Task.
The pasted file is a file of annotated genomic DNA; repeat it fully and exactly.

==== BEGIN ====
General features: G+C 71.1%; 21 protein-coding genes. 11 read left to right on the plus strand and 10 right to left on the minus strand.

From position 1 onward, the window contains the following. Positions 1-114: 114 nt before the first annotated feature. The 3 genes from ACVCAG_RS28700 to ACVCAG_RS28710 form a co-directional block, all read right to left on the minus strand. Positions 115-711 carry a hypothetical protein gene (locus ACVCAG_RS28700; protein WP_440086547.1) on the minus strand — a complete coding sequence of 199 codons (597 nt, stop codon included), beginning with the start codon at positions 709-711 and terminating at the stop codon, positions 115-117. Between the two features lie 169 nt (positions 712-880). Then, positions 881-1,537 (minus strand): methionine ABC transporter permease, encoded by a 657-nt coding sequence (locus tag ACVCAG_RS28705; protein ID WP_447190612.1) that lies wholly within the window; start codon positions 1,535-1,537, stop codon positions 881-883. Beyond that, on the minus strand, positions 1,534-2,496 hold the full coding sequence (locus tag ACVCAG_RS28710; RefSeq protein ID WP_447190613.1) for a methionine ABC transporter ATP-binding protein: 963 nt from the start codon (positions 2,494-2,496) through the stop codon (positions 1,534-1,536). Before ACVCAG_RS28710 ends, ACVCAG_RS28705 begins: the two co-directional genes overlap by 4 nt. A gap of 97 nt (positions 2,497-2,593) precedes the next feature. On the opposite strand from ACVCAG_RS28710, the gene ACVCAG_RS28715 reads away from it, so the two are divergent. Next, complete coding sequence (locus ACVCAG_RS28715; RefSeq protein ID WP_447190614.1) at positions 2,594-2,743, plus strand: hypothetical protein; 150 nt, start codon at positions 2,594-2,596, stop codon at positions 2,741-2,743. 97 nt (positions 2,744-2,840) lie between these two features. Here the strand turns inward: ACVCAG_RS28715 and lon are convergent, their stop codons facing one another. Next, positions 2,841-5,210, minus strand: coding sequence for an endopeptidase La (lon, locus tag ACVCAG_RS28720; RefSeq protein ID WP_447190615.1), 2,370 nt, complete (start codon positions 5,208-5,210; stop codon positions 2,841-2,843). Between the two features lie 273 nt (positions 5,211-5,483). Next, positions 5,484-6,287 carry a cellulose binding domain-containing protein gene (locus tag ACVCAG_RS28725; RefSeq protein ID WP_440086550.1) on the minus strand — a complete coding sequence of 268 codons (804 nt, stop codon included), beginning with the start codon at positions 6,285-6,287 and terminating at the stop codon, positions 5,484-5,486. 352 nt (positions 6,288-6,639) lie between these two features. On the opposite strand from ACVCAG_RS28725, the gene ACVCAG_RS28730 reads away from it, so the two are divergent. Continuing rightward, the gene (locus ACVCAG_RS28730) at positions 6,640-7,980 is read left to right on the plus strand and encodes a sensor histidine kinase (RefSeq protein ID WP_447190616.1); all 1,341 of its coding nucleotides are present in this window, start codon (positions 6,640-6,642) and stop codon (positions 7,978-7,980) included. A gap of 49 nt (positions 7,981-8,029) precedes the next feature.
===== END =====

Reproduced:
General features: G+C 71.1%; 21 protein-coding genes. 11 read left to right on the plus strand and 10 right to left on the minus strand.

From position 1 onward, the window contains the following. Positions 1-114: 114 nt before the first annotated feature. The 3 genes from ACVCAG_RS28700 to ACVCAG_RS28710 form a co-directional block, all read right to left on the minus strand. Positions 115-711 carry a hypothetical protein gene (locus ACVCAG_RS28700; protein WP_440086547.1) on the minus strand — a complete coding sequence of 199 codons (597 nt, stop codon included), beginning with the start codon at positions 709-711 and terminating at the stop codon, positions 115-117. Between the two features lie 169 nt (positions 712-880). Then, positions 881-1,537 (minus strand): methionine ABC transporter permease, encoded by a 657-nt coding sequence (locus tag ACVCAG_RS28705; protein ID WP_447190612.1) that lies wholly within the window; start codon positions 1,535-1,537, stop codon positions 881-883. Beyond that, on the minus strand, positions 1,534-2,496 hold the full coding sequence (locus tag ACVCAG_RS28710; RefSeq protein ID WP_447190613.1) for a methionine ABC transporter ATP-binding protein: 963 nt from the start codon (positions 2,494-2,496) through the stop codon (positions 1,534-1,536). Before ACVCAG_RS28710 ends, ACVCAG_RS28705 begins: the two co-directional genes overlap by 4 nt. A gap of 97 nt (positions 2,497-2,593) precedes the next feature. On the opposite strand from ACVCAG_RS28710, the gene ACVCAG_RS28715 reads away from it, so the two are divergent. Next, complete coding sequence (locus ACVCAG_RS28715; RefSeq protein ID WP_447190614.1) at positions 2,594-2,743, plus strand: hypothetical protein; 150 nt, start codon at positions 2,594-2,596, stop codon at positions 2,741-2,743. 97 nt (positions 2,744-2,840) lie between these two features. Here the strand turns inward: ACVCAG_RS28715 and lon are convergent, their stop codons facing one another. Next, positions 2,841-5,210, minus strand: coding sequence for an endopeptidase La (lon, locus tag ACVCAG_RS28720; RefSeq protein ID WP_447190615.1), 2,370 nt, complete (start codon positions 5,208-5,210; stop codon positions 2,841-2,843). Between the two features lie 273 nt (positions 5,211-5,483). Next, positions 5,484-6,287 carry a cellulose binding domain-containing protein gene (locus tag ACVCAG_RS28725; RefSeq protein ID WP_440086550.1) on the minus strand — a complete coding sequence of 268 codons (804 nt, stop codon included), beginning with the start codon at positions 6,285-6,287 and terminating at the stop codon, positions 5,484-5,486. 352 nt (positions 6,288-6,639) lie between these two features. On the opposite strand from ACVCAG_RS28725, the gene ACVCAG_RS28730 reads away from it, so the two are divergent. Continuing rightward, the gene (locus ACVCAG_RS28730) at positions 6,640-7,980 is read left to right on the plus strand and encodes a sensor histidine kinase (RefSeq protein ID WP_447190616.1); all 1,341 of its coding nucleotides are present in this window, start codon (positions 6,640-6,642) and stop codon (positions 7,978-7,980) included. A gap of 49 nt (positions 7,981-8,029) precedes the next feature.